TUESDAY, April 16, 2024

South Korean First Lady's absence raises questions ahead of election

South Korean First Lady's absence raises questions ahead of election

South Korea’s First Lady Kim Keon Hee has not been seen in public since last December after a series of controversies, but many are not surprised by her long absence ahead of next week's high-stakes parliamentary election on April 10.

President Yoon Suk Yeol is not running as parliamentary and presidential elections are held separately in South Korea. But as an office holder, he is also not legally permitted to campaign for his People Power Party (PPP), which is facing an uphill battle to win back control of parliament.

Still, the unprecedented absence of Kim since she and Yoon returned from a visit to the Netherlands on Dec. 15 has been considered a political decision to shield the PPP from any negative factor.

"Since the First Lady is not portraying positive images to the public, for her to remain quiet during this time might actually help the election (for Yoon's party)," said Shin Yul, a political science professor at Myongji University in Seoul.

"If she reemerges, it could be problematic, not just because of the scandals themselves, but due to her unfavourable image with the public."

In 2021, Kim admitted to falsifying parts of her resume when applying for jobs at universities in 2007 and 2013.

Last December, the parliament controlled by the opposition Democratic Party passed a bill for a special prosecutor to investigate allegations that Kim was involved in stock price manipulation before Yoon took office in 2022.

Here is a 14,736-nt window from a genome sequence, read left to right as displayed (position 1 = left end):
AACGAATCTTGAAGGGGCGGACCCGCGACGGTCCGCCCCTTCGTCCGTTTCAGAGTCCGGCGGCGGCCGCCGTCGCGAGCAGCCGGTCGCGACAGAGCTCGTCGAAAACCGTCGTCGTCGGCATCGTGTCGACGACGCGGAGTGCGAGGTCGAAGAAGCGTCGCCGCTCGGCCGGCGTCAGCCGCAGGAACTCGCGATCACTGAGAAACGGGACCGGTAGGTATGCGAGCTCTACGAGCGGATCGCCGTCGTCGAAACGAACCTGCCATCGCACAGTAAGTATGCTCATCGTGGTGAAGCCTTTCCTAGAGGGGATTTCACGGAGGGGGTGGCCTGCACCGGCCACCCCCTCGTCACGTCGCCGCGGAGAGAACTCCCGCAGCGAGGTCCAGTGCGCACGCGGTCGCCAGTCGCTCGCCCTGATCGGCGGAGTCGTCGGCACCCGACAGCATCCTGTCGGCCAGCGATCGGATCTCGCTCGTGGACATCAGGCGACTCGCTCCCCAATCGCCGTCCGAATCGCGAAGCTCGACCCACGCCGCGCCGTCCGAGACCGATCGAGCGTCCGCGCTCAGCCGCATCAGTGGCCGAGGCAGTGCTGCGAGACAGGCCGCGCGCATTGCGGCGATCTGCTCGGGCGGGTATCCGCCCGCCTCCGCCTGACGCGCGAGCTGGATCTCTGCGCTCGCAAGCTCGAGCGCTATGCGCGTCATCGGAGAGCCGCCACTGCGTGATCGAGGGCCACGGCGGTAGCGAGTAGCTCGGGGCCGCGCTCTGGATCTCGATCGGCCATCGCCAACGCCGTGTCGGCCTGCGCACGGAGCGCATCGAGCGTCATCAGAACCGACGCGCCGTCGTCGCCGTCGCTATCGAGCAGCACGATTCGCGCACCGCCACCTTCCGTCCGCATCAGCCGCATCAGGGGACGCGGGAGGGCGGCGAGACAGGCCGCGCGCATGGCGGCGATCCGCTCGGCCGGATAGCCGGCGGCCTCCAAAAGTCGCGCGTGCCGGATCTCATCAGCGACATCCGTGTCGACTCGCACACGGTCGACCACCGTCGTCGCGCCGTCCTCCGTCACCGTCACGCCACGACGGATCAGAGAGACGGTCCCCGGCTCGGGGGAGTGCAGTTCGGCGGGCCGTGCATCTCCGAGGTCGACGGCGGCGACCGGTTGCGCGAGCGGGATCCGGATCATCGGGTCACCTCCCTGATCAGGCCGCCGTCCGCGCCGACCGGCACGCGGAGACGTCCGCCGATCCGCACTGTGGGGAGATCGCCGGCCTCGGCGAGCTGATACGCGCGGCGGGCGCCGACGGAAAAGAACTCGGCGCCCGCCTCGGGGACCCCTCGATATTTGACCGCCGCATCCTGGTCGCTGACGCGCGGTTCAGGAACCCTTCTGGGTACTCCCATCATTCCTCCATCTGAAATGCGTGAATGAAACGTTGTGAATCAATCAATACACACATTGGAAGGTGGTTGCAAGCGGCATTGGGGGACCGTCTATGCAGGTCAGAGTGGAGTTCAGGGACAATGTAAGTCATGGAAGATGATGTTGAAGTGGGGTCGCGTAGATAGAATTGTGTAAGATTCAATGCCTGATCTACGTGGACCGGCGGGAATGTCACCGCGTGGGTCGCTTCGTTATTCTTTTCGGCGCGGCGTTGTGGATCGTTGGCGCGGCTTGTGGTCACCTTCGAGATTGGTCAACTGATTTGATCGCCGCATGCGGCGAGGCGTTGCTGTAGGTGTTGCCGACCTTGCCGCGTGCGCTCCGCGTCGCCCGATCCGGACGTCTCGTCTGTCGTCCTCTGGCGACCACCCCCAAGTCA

Yoon vetoed the motion on January 5, 2024.

That month, Kim became embroiled in another controversy. Hidden camera footage released appeared to show her accepting a Dior bag as a gift, which threatened to sow division and disarray between Yoon and his PPP.

"After one issue ended, another arose. It was a pattern for her. Then for the last four months, it has been quiet as she had disappeared from the public," Kang Hyun-sook, 65, said when asked about Kim's absence from public view.

Kim has been a drag on Yoon's popularity, which continued to dip from a recent high of 41.9% to 36.3% in an opinion survey of 2,509 people published on Monday (April 1) by the pollster Realmeter.

The PPP was trailing the opposition Democratic Party by 35.4% to 43.1%. Kim's name often appears in a negative light among those responding to opinion polls.

"This has gone too far," said Park Chae-woon, 20, referring to the controversies surrounding the First Lady.

"I believe she should not hide, but confront the issues either by making an apology or taking responsibility on the matters."